The essentially amorphous material used in the preferred adhesive of the invention is preferably a polyether polyol, more preferably, a polyoxyalkylene polyol where the alkylene is C2 -C3. Representative polyoxyalkylene polyols include poly(1,2 and 1,3-propylene oxide) glycol. A suitable commercial source of polyoxyalkylene polyol for use in this invention as the essentially amorphous material in the adhesive are the "POLY G" polyether diol series from Olin Corp. Among this series, there are "Poly G 55-112" having a molecular weight of 1,000; "POLY G 55-56" which is a 2000 MW polyether diol with 70-88% primary --OH's; "POLY G 55-37" having a molecular weight of 3,000; "POLY G 55-28" having a molecular weight of 4,000. Another useful polyether diol is "PPG-2025", a 2,000 MW polyether diol with secondary --OH's available from ARCO Chemicals. One preferred hydroxy-functional material for the second prepolymer is the polypropylene oxide ether glycol Poly G 55-56 (2000 MW polyether diol/70-88% primary-OH, Olin Corp.
Polyisocyanates which can be reacted with the hydroxy-functional materials to form the first and second prepolymers used in one preferred embodiment of the instant invention may be aliphatic or aromatic. Preferably, they are aromatic diisocyanates such as diphenylmethane-2,4'-diisocyanate and/or diphenylmethane 4,4'-diisocyanate (MDI); tolylene-2,4-diisocyanate and -2,6-diisocyanate (TDI) and mixtures thereof. Other examples include: naphthylene-1,5-diisocyanate; triphenylmethane-4,4',4"-triisocyanate; phenylene-1,3-diisocyanate and -1,4-diisacyanate; dimethyl-3,3'-biphenylene-4,4'-diisocyanate; diphenylisopropylidine-4,4'-diisocyanate; biphenylene diisocyanate; xylylene-1,3-diisocyanate and xylylene-1,4-diisocyanate.
A list of useful commercially available polyisocyanates is found in the Encyclopedia of Chemical Technology, Kirk-Othmer, 2nd Ed., vol. 12, pp. 46-47, Interscience Pub., N.Y. (1967), which is incorporated herein by reference. Especially preferred isocyanates include diphenylmethane-4,4'-diisocyanate and its isomers and mixtures thereof.
Isocyanate-functional derivative(s) of MDI and TDI may be used, such as liquid mixtures of the isocyanate-functional derivative with melting point modifiers (e.g., mixtures of MDI with polycarbodiimide adducts such as ISONATE 143L, commercially available from Dow Chemical Company). Small amounts of polymeric diphenylmethane diisocyanate, preferably 10% or less by weight of the total isocyanate components, (e.g., PAPI, and the series PAPI 20, commercially available from Dow Chemical Company, the MONDUR M, MR and MRS series of isocyanates commercially available from Mobay Chemical Corp., and RUBINATE M, commercially available from ICI Chemicals, Inc.) may be included. Blocked isocyanate compounds formed by reacting aromatic isocyanates or the above-described isocyanate-functional derivatives with blocking agents such as ketoximes and the like are also included within the invention. Such blocked isocyanate-functional derivatives will, for convenience, be regarded herein as isocyanate-functional derivatives of MDI and TDI.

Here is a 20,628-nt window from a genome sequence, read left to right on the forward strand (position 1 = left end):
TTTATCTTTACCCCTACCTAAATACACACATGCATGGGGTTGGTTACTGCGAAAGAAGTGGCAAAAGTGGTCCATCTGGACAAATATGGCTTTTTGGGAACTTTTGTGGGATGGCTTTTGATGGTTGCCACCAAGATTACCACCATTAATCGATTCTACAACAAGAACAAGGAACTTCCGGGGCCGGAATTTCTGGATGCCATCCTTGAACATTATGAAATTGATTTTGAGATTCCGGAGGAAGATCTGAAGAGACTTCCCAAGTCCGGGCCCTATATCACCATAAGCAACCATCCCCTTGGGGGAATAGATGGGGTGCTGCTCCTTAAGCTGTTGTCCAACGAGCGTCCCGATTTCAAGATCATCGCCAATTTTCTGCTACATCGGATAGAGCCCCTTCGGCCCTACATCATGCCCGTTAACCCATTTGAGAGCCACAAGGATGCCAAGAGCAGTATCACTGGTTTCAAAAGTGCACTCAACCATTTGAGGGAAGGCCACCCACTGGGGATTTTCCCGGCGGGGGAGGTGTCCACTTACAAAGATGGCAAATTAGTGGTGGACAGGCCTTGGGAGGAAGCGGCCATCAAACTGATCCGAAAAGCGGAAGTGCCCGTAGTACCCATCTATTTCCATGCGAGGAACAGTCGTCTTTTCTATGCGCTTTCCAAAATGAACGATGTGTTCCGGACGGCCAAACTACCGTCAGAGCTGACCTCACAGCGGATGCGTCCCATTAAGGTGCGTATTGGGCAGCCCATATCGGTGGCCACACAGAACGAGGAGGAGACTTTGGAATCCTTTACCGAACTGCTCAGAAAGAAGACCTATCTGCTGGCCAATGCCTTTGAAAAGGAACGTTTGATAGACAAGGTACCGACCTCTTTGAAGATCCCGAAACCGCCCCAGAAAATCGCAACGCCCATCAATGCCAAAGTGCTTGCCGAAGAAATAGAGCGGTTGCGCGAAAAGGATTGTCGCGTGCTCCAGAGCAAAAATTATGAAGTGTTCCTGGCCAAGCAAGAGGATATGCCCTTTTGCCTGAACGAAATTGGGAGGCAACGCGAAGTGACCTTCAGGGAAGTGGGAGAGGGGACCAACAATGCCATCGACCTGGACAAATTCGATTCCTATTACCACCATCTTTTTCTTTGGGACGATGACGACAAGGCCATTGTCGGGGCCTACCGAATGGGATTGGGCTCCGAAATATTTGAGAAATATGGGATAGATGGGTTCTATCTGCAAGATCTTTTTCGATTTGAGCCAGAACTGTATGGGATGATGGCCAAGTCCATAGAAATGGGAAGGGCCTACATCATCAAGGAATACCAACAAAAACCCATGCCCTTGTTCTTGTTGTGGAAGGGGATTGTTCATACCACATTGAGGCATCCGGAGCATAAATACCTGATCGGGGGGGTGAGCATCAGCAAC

In one preferred embodiment of the invention, the reactive hot melt adhesive/sealant includes an essentially semicrystalline hydroxy-functional material comprising polyhexamethylene, adipate, a polyether glycol comprising polyether diol, and a polyisocyanate comprising diphenylmethane diisocyanate. Further, this composition preferably contains the polyether diol and the polyhexamethylene adipate in a weight ratio of 15:85 to 85:15, respectively, more preferably, 25:75 to 75:25, respectively, and the diphenylamine diisocyanate is present in an excess of hydroxyl equivalents. If the amount of polyether diol exceeds 85 per 100 parts of the combined polyether diol and polyhexamethylene adipate, the adhesive properties are adversely affected and decreased. On the other hand, if the amount of polyhexamethylene adipate exceeds 85 per 100 parts of the combined polyether diol and polyhexamethylene adipate, the adhesive/sealant crystallizes too rapidly and tooling time becomes severely shortened.
The prepolymers useful herein may be prepared by techniques that are well known in the art. For example, prepolymers suitable in the invention may be formed by reacting a mixture of the hydroxy-functional polymers and the polyisocyanate(s) in a suitable vessel. Alternatively, the prepolymers may be prepared by reacting each of the hydroxy-functional polymers separately with the polyisocyanate(s) followed by blending of the resultant prepolymers. Still further, the prepolymers may be prepared by forming one prepolymer and subsequently forming the other prepolymer or prepolymers in the first.
Typically, the components are mixed at an elevated temperature using conventional mixing techniques. It is preferred to mix the components under anhydrous conditions. Generally, the prepolymers are prepared without the use of solvents although solvents may be employed if desired.
The isocyanate equivalents should be present in the reaction mixture in an amount greater than the hydroxyl equivalents. The equivalent ratio of isocyanate-to-hydroxyl (NCO/OH), sometimes referred to hereinafter as the isocyanate index, is preferably from about 1.2/1 to about 10/1 and especially preferably from about 1.5/1 to 2.2/1.
The compositions of the invention may further include isocyanate-terminated polyurethane prepolymers other than the prepolymers described above. The additional prepolymers may be added to the prepolymer blends of the invention for a variety of purposes such as to further adjust the open time, green strength build-up, tack, final strength, compatibility, adhesion etc. of the resultant mixture.